The Art of War is the name of an ancient Chinese book on military strategy. It was written by Sun Tzu, the earliest international theorist, who was a general by profession and a contemporary of Confucius. He was believed to live in the state of Wu in the 6th century BC.
The book originally contained 6,000 Chinese characters in its traditional form. In its contemporary form it still contains 20,000 modern Chinese characters. Still, Art of War is not regarded as a lengthy book.
The Art of War deals with the art of military strategies and it is probably the most admired work dealing with the philosophy of military. The Diplomats and world politicians refer this book at the time of designing national and international policies. The military academies all over the world can not advance without taking cues from this book written by the great theorist Sun Tzu.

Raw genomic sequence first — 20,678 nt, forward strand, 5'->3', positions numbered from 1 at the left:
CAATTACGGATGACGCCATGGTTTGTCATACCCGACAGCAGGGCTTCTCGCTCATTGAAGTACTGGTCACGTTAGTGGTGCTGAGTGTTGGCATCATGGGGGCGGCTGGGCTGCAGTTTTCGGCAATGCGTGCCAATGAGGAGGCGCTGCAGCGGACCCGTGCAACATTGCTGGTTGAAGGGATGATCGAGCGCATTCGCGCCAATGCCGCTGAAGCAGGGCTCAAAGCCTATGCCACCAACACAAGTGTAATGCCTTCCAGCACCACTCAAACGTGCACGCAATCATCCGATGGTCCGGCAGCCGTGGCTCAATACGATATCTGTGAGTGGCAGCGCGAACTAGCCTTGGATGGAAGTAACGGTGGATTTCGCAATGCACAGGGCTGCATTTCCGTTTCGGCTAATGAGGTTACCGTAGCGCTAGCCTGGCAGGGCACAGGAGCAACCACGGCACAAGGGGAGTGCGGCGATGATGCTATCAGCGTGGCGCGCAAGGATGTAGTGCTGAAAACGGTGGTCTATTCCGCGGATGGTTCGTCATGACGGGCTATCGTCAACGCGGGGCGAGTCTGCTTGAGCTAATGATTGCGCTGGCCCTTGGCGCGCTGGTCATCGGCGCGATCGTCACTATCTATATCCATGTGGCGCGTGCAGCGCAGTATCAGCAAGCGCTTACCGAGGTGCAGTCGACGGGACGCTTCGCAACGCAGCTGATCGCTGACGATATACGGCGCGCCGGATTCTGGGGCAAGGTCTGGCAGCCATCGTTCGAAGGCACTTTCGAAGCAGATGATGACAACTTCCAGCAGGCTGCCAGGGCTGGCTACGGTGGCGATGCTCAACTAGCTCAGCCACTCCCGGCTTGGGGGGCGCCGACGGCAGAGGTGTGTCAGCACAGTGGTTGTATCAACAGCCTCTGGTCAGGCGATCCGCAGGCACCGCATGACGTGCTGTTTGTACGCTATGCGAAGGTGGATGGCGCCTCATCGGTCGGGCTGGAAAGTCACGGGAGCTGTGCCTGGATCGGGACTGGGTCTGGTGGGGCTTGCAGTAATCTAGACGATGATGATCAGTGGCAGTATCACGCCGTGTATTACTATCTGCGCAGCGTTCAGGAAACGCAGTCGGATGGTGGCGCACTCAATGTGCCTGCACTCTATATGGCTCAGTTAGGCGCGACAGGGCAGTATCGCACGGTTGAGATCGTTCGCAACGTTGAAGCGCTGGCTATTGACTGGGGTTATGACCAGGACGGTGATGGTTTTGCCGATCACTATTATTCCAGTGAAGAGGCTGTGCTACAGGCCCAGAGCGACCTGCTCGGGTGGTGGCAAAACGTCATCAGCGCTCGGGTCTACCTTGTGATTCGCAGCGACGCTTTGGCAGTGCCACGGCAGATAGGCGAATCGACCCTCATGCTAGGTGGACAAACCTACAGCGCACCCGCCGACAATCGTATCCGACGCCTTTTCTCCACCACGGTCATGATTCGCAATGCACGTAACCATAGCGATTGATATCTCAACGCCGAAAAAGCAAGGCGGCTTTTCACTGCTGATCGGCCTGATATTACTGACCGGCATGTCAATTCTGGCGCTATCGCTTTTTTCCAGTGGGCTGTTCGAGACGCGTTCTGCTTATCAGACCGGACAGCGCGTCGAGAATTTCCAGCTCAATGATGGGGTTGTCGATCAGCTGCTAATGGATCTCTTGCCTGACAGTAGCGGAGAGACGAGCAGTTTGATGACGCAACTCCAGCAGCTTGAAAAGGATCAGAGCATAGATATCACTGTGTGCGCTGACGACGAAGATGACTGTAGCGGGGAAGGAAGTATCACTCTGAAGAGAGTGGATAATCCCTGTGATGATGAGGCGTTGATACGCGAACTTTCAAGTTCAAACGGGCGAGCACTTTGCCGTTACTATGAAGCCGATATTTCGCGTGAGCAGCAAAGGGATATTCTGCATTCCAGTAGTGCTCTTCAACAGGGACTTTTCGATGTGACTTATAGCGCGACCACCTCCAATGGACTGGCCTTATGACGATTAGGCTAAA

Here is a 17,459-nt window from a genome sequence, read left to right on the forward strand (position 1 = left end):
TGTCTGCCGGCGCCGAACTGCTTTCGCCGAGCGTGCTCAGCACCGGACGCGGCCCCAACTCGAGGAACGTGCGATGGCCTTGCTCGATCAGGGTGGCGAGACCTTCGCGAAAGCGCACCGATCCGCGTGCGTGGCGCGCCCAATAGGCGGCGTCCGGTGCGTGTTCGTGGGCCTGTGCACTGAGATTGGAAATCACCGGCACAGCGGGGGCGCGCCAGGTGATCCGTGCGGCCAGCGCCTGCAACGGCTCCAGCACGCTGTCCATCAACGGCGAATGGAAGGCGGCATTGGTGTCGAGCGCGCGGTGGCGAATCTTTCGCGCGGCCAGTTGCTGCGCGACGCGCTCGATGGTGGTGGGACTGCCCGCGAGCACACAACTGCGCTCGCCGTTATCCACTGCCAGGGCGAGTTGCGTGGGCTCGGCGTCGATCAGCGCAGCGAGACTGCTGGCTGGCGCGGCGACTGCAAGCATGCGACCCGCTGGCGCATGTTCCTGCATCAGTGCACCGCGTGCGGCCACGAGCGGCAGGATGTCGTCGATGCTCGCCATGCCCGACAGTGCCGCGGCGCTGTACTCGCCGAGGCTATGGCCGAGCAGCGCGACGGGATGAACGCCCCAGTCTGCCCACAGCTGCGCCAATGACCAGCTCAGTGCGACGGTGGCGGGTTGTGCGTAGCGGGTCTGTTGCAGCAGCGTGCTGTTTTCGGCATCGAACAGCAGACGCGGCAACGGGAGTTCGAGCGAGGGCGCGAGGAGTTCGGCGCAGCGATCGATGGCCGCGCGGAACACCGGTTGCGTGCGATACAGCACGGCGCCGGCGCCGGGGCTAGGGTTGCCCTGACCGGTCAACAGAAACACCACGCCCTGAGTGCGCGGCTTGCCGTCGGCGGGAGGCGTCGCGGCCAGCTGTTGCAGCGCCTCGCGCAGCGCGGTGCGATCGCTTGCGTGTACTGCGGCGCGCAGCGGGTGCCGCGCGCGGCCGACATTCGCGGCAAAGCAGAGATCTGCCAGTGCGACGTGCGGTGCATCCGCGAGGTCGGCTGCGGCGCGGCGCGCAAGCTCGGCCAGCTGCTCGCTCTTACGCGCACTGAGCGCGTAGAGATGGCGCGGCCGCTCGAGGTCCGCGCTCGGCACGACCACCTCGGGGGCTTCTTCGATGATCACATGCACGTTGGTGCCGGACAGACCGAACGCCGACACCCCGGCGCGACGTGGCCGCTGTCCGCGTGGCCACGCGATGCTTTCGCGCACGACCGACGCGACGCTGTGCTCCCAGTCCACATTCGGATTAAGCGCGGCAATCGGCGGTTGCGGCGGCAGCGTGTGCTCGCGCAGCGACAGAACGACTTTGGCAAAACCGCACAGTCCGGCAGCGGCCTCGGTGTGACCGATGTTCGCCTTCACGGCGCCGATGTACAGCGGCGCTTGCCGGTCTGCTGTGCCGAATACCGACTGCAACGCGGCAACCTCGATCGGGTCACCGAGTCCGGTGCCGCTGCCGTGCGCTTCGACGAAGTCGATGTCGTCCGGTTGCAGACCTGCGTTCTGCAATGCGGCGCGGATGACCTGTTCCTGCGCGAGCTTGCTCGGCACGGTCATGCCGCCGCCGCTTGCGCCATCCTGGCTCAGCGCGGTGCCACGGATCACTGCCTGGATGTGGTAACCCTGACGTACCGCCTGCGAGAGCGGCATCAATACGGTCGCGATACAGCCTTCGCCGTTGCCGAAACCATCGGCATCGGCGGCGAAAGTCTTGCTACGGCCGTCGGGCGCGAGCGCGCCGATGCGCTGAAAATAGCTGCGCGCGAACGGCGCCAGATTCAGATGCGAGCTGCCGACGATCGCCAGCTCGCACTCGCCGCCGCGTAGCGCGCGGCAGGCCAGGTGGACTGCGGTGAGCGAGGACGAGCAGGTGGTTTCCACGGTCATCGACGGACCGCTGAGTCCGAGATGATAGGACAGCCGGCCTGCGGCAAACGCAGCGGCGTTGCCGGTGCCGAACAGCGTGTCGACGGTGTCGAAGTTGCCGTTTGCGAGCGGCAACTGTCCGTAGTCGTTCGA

However, not only the politicians, the businessmen and entrepreneurs all over the world consult the book to survive in the challenging situations in their businesses.
Just like the Art of war, the Thirty-Six Strategies are another priceless contribution of ancient China to the rest of the world. These strategies are nothing but a collection of ancient Chinese proverbs. They are in the nature of strategies which are regarded as one of the trickiest in all ages all over the world.
As opposed to the Sun Tzu’s The Art of War that discusses about military organization, leadership, and battlefield tactics, the Thirty-Six Strategies deal with the issues of politics, diplomacy, and most importantly espionage. These strategies include several battlefield tactics. But the unique features of these strategies are: they are applicable more in the areas of psychological warfare. These proverbs help to win over the enemy by undermining his morale, courage and confidence. Sometimes they are used to destroy the sanity of the enemy too.
Here are the examples of some of the most famous strategies:
- Double cross
- Frame job
- Bait and switch
- Hide the Dagger behind a Smile
- Kill With a borrowed sword
- Toss out a brick to attract Jade